Since 1979 Peter Fischli and David Weiss have been collaborating on a body of work that combines, rearranges, or otherwise manipulates their daily experiences into something new and unexpected. In a variety of media, including sculpture, film, and photography, their work playfully ignores the distinction between high and low art. The duo is perhaps best known for the 1987 film The Way Things Go (Der Lauf der Dinge), in which an improbable, Rube Goldberg–esque chain of events unfolds involving household objects and detritus in their studio.
Fischli and Weiss won the Golden Lion prize at the 2003 Venice Biennale for Questions, an installation of over 1,000 photographic slides on which existential questions the artists had collected over many years are handwritten. A retrospective of their work was held at Tate Modern (London), in 2006, and traveled to the Kunsthaus (Zurich) and the Deichtorhallen (Hamburg).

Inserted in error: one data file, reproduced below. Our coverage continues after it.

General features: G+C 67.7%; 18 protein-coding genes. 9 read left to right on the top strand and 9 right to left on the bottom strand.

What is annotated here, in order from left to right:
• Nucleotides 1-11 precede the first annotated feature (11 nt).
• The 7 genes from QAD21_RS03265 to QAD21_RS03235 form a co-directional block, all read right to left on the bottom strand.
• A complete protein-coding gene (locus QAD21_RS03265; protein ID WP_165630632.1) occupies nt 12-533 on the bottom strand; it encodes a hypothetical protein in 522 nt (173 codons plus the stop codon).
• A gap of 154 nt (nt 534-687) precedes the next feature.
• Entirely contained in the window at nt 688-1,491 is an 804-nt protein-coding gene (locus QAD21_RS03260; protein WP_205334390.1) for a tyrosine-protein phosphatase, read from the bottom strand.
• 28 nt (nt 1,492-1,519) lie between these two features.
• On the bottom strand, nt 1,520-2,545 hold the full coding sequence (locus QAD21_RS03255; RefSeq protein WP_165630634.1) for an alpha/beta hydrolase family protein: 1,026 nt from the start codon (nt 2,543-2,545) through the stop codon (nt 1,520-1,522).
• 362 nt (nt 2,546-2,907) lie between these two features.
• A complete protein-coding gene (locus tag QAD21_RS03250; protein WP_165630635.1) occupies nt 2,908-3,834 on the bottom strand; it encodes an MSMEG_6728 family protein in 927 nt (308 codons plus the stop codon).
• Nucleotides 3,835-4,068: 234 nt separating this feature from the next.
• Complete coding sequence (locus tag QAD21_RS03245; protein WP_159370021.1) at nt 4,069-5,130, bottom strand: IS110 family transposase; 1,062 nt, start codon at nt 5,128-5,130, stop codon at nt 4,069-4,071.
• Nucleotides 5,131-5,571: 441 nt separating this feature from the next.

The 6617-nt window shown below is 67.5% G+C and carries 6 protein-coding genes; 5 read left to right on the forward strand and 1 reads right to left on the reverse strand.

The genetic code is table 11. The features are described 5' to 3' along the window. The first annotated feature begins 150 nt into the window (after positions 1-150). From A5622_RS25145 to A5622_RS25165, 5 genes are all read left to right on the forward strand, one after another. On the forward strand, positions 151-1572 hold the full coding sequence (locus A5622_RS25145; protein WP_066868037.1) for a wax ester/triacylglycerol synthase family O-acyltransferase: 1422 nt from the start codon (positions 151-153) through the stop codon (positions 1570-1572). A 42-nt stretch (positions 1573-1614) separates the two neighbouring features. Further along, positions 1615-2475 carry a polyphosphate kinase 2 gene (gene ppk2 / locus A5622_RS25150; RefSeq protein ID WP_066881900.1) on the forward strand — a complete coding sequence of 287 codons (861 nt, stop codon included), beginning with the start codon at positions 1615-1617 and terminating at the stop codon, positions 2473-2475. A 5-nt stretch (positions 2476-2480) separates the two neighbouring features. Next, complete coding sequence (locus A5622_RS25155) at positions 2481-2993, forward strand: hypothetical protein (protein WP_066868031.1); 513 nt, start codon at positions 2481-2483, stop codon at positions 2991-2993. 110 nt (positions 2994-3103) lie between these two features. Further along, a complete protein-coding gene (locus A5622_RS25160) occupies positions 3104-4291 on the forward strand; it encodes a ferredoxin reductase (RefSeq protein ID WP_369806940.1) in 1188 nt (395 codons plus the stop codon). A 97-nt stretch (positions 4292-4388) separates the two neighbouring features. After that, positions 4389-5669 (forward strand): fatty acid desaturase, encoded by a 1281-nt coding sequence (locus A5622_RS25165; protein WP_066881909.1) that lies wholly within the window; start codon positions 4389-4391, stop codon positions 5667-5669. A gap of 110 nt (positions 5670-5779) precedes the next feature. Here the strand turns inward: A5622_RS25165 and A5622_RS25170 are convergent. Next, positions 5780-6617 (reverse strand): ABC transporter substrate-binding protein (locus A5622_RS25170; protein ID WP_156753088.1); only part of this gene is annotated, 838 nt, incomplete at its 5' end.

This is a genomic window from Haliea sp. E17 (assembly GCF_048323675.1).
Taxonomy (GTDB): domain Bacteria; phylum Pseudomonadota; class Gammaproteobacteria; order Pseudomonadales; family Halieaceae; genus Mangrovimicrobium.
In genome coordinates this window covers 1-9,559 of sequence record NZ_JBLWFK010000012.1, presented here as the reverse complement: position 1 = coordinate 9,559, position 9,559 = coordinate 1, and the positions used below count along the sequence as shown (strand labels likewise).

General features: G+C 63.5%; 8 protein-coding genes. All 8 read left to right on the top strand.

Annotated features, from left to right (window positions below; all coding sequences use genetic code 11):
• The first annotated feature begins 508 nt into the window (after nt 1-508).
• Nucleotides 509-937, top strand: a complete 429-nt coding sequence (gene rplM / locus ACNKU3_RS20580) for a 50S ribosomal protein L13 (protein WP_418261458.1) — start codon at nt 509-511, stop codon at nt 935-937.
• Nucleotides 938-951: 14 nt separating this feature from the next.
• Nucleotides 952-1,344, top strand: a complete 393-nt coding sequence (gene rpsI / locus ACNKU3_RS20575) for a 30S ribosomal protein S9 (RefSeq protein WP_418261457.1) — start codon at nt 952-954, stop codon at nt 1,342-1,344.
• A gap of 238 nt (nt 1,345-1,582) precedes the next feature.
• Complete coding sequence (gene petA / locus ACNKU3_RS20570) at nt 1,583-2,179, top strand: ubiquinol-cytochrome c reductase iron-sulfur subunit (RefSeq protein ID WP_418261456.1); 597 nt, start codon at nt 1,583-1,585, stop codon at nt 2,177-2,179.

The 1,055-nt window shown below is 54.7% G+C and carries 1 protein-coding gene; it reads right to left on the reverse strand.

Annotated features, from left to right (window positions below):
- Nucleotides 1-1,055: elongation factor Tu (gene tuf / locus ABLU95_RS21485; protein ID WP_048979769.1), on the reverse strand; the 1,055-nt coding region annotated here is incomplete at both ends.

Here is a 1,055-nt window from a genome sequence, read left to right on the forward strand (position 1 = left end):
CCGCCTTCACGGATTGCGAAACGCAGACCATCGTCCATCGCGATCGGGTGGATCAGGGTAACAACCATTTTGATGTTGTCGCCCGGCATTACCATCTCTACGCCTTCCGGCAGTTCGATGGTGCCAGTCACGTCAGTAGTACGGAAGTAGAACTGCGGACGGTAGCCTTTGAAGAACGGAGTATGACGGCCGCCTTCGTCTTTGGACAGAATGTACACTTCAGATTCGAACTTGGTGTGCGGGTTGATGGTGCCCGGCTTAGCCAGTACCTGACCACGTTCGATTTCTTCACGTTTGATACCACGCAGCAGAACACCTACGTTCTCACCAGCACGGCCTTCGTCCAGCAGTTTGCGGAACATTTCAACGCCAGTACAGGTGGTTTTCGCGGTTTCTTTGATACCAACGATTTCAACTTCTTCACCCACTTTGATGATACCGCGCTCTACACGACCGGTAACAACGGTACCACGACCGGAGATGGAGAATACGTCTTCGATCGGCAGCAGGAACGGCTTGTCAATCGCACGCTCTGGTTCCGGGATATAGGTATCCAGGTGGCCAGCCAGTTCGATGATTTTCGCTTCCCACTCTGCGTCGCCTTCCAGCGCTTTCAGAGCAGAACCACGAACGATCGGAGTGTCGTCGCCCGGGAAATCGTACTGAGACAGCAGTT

The small monochrome photographs in the exhibition—375 displayed on tables, 18 on the walls—were taken a few years ago in fairgrounds and amusement parks. Their intimate scale and sombre tonality turn the banal images into something much more personal, dark, and humourous.
The subjects of the photographs are deeply rooted in vernacular western culture: including mythological scenes, fairy tales, animals, landcapes, and spaceships, they would be unremarkable and commonplace in their original context. In that light, there is something taxonomical about the artists’ use of this material—an approach that is common in their work—which makes the viewer feel that the images are being analysed, examined, and presented with detachment. On the other hand, their dark intimacy, as well as the curious cropping of many of the paintings, seem to return the images to their archetypal roots. The tension in this opposition accounts for much of the impact of the photographs.
Exhibition produced by the LUMA Foundation.